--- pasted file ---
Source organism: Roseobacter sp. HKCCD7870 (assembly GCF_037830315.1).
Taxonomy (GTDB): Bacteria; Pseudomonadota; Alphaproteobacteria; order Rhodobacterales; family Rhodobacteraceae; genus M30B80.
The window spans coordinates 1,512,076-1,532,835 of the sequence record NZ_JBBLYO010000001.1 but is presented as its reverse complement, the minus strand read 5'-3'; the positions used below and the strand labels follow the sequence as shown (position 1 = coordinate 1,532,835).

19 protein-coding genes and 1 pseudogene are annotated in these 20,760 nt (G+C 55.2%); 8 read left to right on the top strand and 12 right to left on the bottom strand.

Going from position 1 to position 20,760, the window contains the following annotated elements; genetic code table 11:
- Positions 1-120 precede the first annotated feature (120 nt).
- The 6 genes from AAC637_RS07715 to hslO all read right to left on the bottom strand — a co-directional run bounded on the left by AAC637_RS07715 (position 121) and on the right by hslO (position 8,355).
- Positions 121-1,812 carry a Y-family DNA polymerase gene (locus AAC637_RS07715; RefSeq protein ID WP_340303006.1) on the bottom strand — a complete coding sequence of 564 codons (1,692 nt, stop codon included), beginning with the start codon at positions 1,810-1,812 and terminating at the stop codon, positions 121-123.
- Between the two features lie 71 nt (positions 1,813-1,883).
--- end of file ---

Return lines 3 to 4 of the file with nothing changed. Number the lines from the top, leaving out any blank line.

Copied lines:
The window spans coordinates 1,512,076-1,532,835 of the sequence record NZ_JBBLYO010000001.1 but is presented as its reverse complement, the minus strand read 5'-3'; the positions used below and the strand labels follow the sequence as shown (position 1 = coordinate 1,532,835).

19 protein-coding genes and 1 pseudogene are annotated in these 20,760 nt (G+C 55.2%); 8 read left to right on the top strand and 12 right to left on the bottom strand.